(sear-ee-ah-tim) Preparation. Latin for “one by one” as in a series. Thus, topics or facts are discussed successively (or “ad seriatim”), which means that they are sequentially in the right order. Note: The etymology of the Mexican Spanish Mariguana, marijuana remains elusive despite many assumptions. The first known mention of the word is found in a pharmacopoeia compiled by the newly founded Mexican Academy of Pharmacy (Farmacopea mexicana formada y publicada por la Academia Farmacã utica de la Capital de la República©, MÃ©xico, 1846); In the text, Mariguana is a cross-reference to Rosa Marãa, defined as “cáÁÃ±amo del pais.âCanavis indicus. Hojas. Narcótico” (“Terrestrial hemp.âCanavis [i.e. cannabis] indicus. Leaves. narcotics”) (p. 41).
The word reappears in the Lecciones de farmacologãa (Guadalajara, 1853) by Leonardo Oliva (1814-72), holder of the chair of pharmacology at the University of Guadalajara. Oliva alludes to the consumption of the plant (“Las hojas fumadas como lo hacen los Hotentotes segun Sparrman i como tambÃen lo hacen algunos mejicanos, producen embriaguez ã© ilusiones sin acarrear la irritacion gastrica, ni otros efectos que ocasionan los alcoholicos â¦” â “The leaves smoking them, as do according to Sparrman and like some Mexicans, Create intoxication and delusions without causing stomach irritation and other side effects caused by alcoholic beverages – “). Oliva may also have been the first writer to speculate on the origin of the word: “Marihuanaâ¦Planta â¦ cuyo nombre acaso estÁ formado de la voz Mari significando Maria i la palabra Huana significando Rosa, ignoro Á que idioma pertenece: serÁ planta que como otras muchas pasÓ Mejico del Asia antes de la conquista, como parece demostrarlo en cierto modo su nombre americanizado?” (“Marijuana – A plant – whose name may be composed of the word Mari, which means Mary, and the word Huana, which means rose, whose language I do not know: Can it be a plant that, like many others, came to Mexico before the conquest of Asia, which is somehow attested by its Americanized name?”) (Tomo 1, pp. 200-02). The popular practices related to marijuana attributed to the Indians around San Juan del Rão, Querã taro, are described by José© Marãa Villa, friend and correspondent of the Mexican writer and politician Guillermo Prieto, through quotations in Viajes de orden suprema de Prieto (Mã©©xico, 1857), an account of travels through Mexico (pp. 428-29). (A paraphrase of this passage in “Wild Tribes of Mexico,” a chapter of Hubert Howe Bancroft`s The Native Races of the Pacific States of North America, vol. 1 [New York, 1874/75], p. 633, probably contains the first occurrence of Mariguana in English.) The word was also familiar to Norwegian traveler Carl Lumholtz, who visited Mexico in the 1890s and recorded it in his book Unknown Mexico (Vol.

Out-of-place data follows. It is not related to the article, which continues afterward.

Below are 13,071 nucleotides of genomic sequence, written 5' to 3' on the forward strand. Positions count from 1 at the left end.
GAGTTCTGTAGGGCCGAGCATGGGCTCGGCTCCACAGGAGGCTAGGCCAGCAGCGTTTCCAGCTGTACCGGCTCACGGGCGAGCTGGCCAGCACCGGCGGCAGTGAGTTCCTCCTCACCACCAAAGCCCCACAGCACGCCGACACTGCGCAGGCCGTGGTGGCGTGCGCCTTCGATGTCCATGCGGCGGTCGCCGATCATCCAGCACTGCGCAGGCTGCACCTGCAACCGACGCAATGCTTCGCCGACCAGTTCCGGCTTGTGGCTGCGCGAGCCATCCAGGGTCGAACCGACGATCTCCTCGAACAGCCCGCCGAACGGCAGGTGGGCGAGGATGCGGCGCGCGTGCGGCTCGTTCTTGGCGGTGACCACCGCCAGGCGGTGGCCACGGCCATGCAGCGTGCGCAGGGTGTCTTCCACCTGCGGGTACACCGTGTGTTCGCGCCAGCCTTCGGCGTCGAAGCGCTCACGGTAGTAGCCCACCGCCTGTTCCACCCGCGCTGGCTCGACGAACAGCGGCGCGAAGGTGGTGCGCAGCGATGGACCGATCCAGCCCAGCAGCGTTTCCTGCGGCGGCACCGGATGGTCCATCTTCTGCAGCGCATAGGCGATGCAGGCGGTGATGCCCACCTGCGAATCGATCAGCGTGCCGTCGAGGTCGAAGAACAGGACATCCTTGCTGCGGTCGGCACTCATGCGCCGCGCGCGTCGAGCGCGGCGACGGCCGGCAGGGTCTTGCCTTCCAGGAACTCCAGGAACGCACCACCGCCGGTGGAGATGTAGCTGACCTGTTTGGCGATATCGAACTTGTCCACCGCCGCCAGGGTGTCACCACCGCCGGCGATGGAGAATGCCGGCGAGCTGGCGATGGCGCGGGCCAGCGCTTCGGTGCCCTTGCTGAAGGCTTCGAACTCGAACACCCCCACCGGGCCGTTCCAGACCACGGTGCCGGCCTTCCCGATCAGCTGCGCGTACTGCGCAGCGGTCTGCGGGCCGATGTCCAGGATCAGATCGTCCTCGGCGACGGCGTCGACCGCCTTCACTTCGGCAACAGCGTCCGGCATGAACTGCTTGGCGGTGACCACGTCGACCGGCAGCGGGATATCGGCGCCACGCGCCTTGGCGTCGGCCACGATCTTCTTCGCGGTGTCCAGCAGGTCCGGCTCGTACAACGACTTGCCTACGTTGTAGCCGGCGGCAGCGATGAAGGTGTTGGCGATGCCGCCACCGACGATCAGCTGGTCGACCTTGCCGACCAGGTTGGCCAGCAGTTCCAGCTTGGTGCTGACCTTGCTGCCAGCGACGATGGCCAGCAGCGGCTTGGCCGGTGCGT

2, New York: 1902): “A common form of hemp called mariguana or Rosa Maria (Cannabis sativa) sometimes replaces hikuli [a Huichol name for peyote cactus]. The leaves of this harmful narcotic are smoked throughout Mexico, but mainly by criminals and depraved” (p. 125). Note that the marijuana form is not registered in Spanish until its use in English in the early twentieth century, so the hypothesis that the origin of all forms is a contraction of the compound name Marãa Juana is not supported – in the first 60-70 years of the presence of the word printed in Spanish, the only attested spellings are mariguana and marijuana. For this and other theories on the word, see Isaac Campos, Home Grown: Marijuana and the Origins of Mexico`s War on Drugs (University of North Carolina Press, 2012), pp. 67-77 Britannica.com. Nglish: Translation of marijuana for Spanish speakers. Note: Several substances (such as cannabidiol) without psychoactive properties are extracted from the flower buds of marijuana and used medicinally. Dictionary search from Law, Ukraine and White House You`ll also have access to many other tools and opportunities designed for those who have (or are passionate about) language-related jobs.